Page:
Music Reader: Haim, Miley, Lorde, Naked And Famous, more
The week in music articles that you should read immediately.
Haim, Lorde and the Monogenre by Chris Deville (Stereogum): In the wake of last week's wild success of Lorde and Haim (pictured)—two young artists tagged as "indie" but actually signed to major labels and enjoying life at the top of the charts—Deville argues that the "singularity" is approaching. "Pop music’s convergence into a single unified style I like to call the monogenre."
He cites the recent genre-melting collabs between Coldplay and Rihanna, Avicii and Aloe Blacc, Taylor Swift and dubstep as examples of this gentrification, and poses Lorde and—following Steve Hyden's lead at Grantland ('Indie Rocks Death Rattle')—Haim as examples of this gentrification actually becoming the style.
Hyden comes at it from another angle, arguing that we're currently in the midst of the death rattle of indie.
In the past month, there's been a series of releases — including Haim's Days Are Gone, Chvrches' The Bones of What You Believe, Lorde's Pure Heroine, Icona Pop's This Is … Icona Pop, and the 1975's self-titled debut — that have been slotted as "indie pop," ostensibly because they're positioned outside "regular" pop just as Pearl Jam once was placed outside regular rock music.
But the "indie" modifier is instantly extraneous once you've actually heard these records — in sound and form, there's nothing that's weird, experimental, or potentially off-putting about them. (The same can be said of indie-favored pop records released earlier in the year, including Charli XCX's True Romance, AlunaGeorge's Body Music, and Ariana Grande's Yours Truly.) They're well produced, catchy, immediately likable, and fashioned in the mold of successful trends. They are simply pop pop records.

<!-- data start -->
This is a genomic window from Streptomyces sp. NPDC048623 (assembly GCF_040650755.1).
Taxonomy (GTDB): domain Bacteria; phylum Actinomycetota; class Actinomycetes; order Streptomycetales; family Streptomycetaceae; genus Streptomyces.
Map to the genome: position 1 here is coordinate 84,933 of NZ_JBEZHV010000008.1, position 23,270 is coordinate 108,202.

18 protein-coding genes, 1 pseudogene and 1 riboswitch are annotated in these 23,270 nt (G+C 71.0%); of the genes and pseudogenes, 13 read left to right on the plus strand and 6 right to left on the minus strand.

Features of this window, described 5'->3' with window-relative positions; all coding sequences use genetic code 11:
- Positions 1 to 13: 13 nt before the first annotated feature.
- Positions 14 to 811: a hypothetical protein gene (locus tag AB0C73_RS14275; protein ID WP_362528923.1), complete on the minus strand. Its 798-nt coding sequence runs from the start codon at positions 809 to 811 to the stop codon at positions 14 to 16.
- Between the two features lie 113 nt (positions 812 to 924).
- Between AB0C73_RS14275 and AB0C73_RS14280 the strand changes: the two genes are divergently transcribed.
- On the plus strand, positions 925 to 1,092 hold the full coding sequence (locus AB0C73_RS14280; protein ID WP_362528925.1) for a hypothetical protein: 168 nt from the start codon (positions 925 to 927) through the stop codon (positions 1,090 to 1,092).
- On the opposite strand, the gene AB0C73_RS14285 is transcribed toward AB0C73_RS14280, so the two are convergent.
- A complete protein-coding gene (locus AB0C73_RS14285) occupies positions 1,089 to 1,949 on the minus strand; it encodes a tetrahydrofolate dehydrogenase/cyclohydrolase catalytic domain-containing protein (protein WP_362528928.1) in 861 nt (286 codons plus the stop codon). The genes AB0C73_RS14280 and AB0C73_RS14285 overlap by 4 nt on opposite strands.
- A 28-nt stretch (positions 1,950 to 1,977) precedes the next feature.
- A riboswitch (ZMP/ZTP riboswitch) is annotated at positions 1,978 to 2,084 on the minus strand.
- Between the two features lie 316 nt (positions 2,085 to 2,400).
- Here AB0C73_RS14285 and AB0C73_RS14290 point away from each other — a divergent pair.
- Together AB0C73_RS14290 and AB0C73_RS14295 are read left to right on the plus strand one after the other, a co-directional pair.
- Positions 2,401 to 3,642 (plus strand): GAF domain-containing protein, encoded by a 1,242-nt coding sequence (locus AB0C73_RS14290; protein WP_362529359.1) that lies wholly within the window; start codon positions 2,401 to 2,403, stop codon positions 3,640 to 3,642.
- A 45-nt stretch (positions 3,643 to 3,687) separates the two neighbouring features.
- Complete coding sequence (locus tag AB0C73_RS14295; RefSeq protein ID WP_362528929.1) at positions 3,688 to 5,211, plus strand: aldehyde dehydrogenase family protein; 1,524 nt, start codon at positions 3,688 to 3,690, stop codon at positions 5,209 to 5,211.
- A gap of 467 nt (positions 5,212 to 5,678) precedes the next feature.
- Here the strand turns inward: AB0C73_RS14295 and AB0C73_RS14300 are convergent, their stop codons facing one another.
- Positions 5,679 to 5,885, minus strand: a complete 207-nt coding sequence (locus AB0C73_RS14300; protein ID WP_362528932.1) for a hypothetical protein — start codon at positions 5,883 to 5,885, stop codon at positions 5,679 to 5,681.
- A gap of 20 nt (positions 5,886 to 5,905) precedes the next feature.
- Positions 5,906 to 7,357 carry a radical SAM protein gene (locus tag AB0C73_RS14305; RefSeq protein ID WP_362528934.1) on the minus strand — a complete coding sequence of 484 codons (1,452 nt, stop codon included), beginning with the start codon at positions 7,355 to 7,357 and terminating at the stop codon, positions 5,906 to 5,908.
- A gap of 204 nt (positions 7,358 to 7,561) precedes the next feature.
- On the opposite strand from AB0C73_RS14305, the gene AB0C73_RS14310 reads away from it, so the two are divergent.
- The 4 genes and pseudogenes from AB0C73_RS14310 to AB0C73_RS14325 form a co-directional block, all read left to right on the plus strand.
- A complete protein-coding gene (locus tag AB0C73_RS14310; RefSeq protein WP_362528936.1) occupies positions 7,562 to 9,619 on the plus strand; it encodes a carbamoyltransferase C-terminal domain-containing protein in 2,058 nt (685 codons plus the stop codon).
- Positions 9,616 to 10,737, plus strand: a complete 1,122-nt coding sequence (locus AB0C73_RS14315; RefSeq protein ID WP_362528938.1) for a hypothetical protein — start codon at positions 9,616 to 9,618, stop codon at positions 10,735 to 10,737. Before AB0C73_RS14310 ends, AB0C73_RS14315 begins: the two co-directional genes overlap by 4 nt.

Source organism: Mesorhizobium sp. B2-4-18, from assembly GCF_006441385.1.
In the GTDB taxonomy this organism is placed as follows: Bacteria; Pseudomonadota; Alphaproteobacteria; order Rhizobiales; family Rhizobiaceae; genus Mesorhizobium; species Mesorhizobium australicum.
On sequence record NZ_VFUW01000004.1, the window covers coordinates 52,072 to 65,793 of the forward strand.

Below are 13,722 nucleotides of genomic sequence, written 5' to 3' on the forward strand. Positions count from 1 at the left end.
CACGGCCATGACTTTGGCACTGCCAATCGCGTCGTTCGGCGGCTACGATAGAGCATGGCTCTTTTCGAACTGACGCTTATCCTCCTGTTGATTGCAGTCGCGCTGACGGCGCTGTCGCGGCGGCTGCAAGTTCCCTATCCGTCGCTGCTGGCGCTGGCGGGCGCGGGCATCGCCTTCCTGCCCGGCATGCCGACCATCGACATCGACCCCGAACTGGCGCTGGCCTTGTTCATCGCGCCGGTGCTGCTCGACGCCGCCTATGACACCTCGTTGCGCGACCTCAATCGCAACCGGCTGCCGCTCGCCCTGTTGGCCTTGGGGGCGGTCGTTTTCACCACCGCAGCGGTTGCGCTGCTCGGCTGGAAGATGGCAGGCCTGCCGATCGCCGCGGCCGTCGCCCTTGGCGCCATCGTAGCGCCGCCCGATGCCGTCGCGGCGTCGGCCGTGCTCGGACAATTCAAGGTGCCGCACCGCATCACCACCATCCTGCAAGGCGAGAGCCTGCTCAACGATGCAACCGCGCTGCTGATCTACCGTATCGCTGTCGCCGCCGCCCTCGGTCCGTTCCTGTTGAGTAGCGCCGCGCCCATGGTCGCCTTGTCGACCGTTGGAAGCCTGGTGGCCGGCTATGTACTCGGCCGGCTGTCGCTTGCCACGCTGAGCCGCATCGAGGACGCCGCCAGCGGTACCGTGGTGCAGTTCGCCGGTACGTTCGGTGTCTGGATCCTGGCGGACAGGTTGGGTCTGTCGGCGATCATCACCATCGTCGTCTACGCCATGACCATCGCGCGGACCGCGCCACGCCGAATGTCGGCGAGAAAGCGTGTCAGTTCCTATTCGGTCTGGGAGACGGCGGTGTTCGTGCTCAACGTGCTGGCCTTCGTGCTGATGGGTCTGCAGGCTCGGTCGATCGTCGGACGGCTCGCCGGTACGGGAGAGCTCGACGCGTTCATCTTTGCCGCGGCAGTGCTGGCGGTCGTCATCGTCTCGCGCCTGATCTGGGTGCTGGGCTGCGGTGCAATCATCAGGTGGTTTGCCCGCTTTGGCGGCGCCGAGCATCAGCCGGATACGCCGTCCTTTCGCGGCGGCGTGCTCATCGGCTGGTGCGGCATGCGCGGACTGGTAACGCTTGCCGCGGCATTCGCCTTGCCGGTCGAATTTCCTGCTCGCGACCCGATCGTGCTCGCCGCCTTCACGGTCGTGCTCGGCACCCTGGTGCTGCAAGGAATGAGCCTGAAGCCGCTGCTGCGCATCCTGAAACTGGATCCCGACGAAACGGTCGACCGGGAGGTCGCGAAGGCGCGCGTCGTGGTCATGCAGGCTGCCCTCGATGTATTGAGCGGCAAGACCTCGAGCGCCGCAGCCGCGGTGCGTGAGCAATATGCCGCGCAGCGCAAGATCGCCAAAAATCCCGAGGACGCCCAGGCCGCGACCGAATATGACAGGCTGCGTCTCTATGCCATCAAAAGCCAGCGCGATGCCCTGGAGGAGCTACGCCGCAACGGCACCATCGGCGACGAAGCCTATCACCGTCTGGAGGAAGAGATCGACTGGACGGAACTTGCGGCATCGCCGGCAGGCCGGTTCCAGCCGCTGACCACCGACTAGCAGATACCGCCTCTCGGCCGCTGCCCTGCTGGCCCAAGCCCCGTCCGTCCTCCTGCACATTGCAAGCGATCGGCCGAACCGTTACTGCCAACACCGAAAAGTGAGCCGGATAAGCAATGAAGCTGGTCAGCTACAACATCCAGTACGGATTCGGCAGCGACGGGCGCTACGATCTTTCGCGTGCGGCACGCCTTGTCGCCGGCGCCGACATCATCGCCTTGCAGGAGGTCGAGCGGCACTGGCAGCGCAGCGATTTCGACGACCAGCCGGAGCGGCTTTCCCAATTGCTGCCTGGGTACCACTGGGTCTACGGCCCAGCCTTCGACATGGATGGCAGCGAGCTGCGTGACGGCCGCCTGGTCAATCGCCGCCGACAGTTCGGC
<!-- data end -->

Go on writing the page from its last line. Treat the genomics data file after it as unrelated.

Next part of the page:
Cool Story: What Does Cool Even Mean In 2013? by Carl Wilson (Slate): People want to be cool, they want to do cool things. MGMT have a song on their new LP called 'Cool Song No. 2'. Carl Wilson here (who knows his stuff, having written an excellent book about the incredibly cool Celine Dion) explores the idea of "cool" and how it probably works in reality.
Get Back, And Just Let Miley Grow Up by Jon Caramanica (New York Times): In the wake of Sinead O'Connor's open letter to Miley Cyrus (and its three sequels thus far), there's been a fair bit of writing about Miley Cyrus and feminism and sex - here's Amanda Palmer (who's not averse to nudity) writing an open letter back defending Miley; here's Rebecca Shaw arguing that Sinead had some good points between the slut-shaming bits; here's Michelle Smith at The Conversation talking about the different viewpoint within feminism and how Miley will probably appeal to second-wave feminists but not third-wave feminists.
Note that Sinead seems fairly convinced that Miley Cyrus wouldn't actually *want* to do the things she does, and seems to assume that she has 'advisors' or 'her people' pushing her to be slutty for maximum $$$. But I think it's fair to say that, while Miley may be young and naive, that she is making her own decisions to a very real extent. And, of course, Caramanica is very good on where Miley is coming from in a pop kind of way, and what she's likely hoping to achieve.
The Girlie Show: The Boundaries Of Sex And Pop by Philip Matusavage (How Upsetting): Of course, Miley's not the first pop star to explore sex; Madonna's Girlie Show, which Matusavage explores here in excellent detail, was fairly scandalous at the time, but Madonna saw it as art, and she didn't back down or give in to her detractors.
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